These Facebook Documents Show Why Content Moderation Is So Challenging

Moderators often have 'just 10 seconds' to make decisions

Policies and Procedure. Two binders on desk in the office. Business background
Headshot of David Cohen

Have you ever wondered what guidelines Facebook uses to decide how to moderate content? Wonder no more: The Guardian obtained “more than 100 internal training manuals, spreadsheets and flowcharts” and shared its findings.

Nick Hopkins of The Guardian reported that moderators are “overwhelmed” by the volume of posts they are tasked with processing, often leaving them with “just 10 seconds” to make decisions, adding that they found the guidelines on sexual content to be the most inconsistent, complex and confusing.

Contributing to the overwhelming workload, Hopkins reported that Facebook reviews more than 6.5 million of what it calls FNRP (fake, not real person) reports each week, dealing with accounts that are potentially fake.

Hopkins spoke with Facebook head of global policy management Monika Bickert, who cited Facebook’s monthly user base of nearly 2 billion and said determining what types of content to allow and not allow is difficult, as content may violate the social network’s policies in some contexts, but not in others. She told Hopkins:

We have a really diverse global community, and people are going to have very different ideas about what is OK to share. No matter where you draw the line, there are always going to be some grey areas. For instance, the line between satire and humor and inappropriate content is sometimes very grey. It is very difficult to decide whether some things belong on the site or not.

We feel responsible to our community to keep them safe and we feel very accountable. It’s absolutely our responsibility to keep on top of it. It’s a company commitment. We will continue to invest in proactively keeping the site safe, but we also want to empower people to report to us any content that breaches our standards.

(Facebook is) a new kind of company. It’s not a traditional technology company. It’s not a traditional media company. We build technology, and we feel responsible for how it’s used. We don’t write the news that people read on the platform.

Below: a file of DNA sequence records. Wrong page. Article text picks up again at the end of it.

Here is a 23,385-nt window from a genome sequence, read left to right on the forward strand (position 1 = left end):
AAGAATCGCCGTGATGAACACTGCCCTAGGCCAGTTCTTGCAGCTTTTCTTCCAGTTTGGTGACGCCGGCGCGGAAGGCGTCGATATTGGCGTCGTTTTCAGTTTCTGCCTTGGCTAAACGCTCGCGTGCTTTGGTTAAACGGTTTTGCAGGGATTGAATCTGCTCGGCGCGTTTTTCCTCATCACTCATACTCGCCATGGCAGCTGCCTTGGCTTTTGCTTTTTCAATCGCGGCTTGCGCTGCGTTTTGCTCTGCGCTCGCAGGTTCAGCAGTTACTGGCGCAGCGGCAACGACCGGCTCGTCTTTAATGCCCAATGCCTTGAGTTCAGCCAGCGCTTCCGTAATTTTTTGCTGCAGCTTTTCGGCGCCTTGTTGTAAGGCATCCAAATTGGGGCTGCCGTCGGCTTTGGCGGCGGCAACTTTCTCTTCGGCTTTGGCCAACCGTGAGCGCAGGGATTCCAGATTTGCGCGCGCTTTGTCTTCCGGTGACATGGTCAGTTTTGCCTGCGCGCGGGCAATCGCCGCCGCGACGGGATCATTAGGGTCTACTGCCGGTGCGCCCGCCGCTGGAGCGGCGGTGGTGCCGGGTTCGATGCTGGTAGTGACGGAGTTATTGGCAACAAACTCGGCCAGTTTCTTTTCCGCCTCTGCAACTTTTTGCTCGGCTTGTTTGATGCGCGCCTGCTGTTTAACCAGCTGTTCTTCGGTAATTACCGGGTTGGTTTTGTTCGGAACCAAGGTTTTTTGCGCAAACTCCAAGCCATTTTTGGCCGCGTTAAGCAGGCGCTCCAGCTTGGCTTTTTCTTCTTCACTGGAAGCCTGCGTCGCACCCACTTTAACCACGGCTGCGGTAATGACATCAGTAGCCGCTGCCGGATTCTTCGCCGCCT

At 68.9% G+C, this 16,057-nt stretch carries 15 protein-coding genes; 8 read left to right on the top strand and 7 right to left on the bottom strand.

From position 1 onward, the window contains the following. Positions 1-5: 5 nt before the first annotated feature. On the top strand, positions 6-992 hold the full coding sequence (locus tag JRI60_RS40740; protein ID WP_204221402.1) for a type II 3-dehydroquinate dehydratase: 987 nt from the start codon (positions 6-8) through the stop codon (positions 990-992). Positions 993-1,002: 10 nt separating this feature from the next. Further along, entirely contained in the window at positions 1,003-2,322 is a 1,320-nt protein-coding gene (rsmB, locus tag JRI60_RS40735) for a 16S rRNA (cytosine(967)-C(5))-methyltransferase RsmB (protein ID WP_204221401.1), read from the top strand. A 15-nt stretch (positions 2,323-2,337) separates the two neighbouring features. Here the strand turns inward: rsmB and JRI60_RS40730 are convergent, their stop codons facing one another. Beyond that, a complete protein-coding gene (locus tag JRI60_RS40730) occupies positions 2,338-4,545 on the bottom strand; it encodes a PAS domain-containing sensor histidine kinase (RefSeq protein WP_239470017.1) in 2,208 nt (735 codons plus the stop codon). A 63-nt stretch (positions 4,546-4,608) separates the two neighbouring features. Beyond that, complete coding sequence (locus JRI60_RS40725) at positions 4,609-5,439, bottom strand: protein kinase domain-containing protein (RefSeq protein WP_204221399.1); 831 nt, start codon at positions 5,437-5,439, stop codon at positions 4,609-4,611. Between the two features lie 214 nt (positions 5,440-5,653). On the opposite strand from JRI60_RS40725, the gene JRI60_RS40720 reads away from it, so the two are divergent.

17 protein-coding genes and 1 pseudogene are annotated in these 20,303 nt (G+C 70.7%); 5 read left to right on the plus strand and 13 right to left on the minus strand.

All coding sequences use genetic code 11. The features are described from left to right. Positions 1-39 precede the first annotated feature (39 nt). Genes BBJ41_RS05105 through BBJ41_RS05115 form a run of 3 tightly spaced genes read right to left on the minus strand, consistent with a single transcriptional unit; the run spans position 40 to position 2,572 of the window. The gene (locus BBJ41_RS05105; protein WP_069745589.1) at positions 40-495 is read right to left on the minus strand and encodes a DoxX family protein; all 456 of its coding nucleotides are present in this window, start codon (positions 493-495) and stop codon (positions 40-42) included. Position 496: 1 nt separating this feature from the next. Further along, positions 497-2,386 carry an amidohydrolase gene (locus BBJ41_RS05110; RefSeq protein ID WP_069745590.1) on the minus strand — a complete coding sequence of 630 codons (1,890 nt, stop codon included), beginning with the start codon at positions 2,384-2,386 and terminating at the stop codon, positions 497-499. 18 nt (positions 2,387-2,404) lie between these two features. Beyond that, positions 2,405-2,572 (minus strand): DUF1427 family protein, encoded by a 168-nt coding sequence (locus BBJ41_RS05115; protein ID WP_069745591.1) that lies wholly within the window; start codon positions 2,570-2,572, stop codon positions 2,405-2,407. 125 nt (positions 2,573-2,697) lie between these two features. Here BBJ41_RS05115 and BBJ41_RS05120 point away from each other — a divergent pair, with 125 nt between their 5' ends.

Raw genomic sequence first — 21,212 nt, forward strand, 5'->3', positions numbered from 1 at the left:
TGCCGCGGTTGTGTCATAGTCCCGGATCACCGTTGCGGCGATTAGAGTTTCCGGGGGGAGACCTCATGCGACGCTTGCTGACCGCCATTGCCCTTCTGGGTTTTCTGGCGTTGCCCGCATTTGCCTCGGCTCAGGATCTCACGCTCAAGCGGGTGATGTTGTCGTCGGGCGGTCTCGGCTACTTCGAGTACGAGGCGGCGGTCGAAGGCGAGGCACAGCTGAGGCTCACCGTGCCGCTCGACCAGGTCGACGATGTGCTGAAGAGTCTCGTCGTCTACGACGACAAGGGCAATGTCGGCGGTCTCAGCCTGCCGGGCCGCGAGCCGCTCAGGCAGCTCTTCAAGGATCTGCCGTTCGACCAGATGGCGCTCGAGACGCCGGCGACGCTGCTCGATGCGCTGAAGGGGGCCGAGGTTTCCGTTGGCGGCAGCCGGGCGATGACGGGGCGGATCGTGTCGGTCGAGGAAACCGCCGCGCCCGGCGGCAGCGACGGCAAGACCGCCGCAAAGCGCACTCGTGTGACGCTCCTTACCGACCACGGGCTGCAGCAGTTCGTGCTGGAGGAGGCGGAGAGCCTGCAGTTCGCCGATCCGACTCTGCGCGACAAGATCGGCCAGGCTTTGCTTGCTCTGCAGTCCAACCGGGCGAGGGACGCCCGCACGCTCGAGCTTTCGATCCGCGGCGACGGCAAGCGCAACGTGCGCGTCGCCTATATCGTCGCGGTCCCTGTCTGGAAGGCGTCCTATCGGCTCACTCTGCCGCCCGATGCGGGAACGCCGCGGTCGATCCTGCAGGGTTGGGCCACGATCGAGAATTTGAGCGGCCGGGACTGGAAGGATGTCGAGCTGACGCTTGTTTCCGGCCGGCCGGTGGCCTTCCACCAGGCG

Hopkins shared the following examples from Facebook’s guidelines, complete with links to the documents obtained by The Guardian, where applicable:

  • Remarks such as, “Someone shoot Trump,” should be deleted, because as a head of state, he is in a protected category. But it can be permissible to say: “To snap a bitch’s neck, make sure to apply all your pressure to the middle of her throat,” or, “fuck off and die,” because they are not regarded as credible threats.

  • All “handmade” art showing nudity and sexual activity is allowed, but digitally made art showing sexual activity is not.
  • Videos of abortions are allowed, as long as there is no nudity.
  • Facebook will allow people to livestream attempts to self-harm because it “doesn’t want to censor or punish people in distress.”
  • Anyone with more than 100,000 followers on a social media platform is designated as a public figure, which denies them the full protections given to private individuals.

On threats of violence, Hopkins reported that remarks such as, “Little girl needs to keep to herself before daddy breaks her face,” and, “I hope someone kills you,” are permitted because Facebook regards them as generic or not credible, adding that the social network acknowledges that “people use violent language to express frustration online” and feel “safe to do so,” with the company’s documents stating:

They feel that the issue won’t come back to them and they feel indifferent toward the person they are making the threats about because of the lack of empathy created by communication via devices as opposed to face to face.

We should say that violent language is most often not credible until specificity of language gives us a reasonable ground to accept that there is no longer simply an expression of emotion but a transition to a plot or design. From this perspective, language such as “I’m going to kill you,” or, “Fuck off and die,” is not credible and is a violent expression of dislike and frustration.

People commonly express disdain or disagreement by threatening or calling for violence in generally facetious and unserious ways.

And on what has become a recent hot-button issue for Facebook, videos of violent deaths, the documents obtained by The Guardian state:

Videos of violent deaths are disturbing but can help create awareness. For videos, we think minors need protection and adults need a choice. We mark as “disturbing” videos of the violent deaths of humans.

They go on to say that video content of this sort should be “hidden from minors,” but it should not be automatically deleted because it can “be valuable in creating awareness for self-harm afflictions and mental illness or war crimes and other important issues.”

All screenshots in this post are courtesy of Nick Hopkins of The Guardian, and the complete cache of Facebook documents obtained by the newspaper is available here.

Image of binders courtesy of tumsasedgars/iStock. David Cohen is editor of Adweek's Social Pro Daily.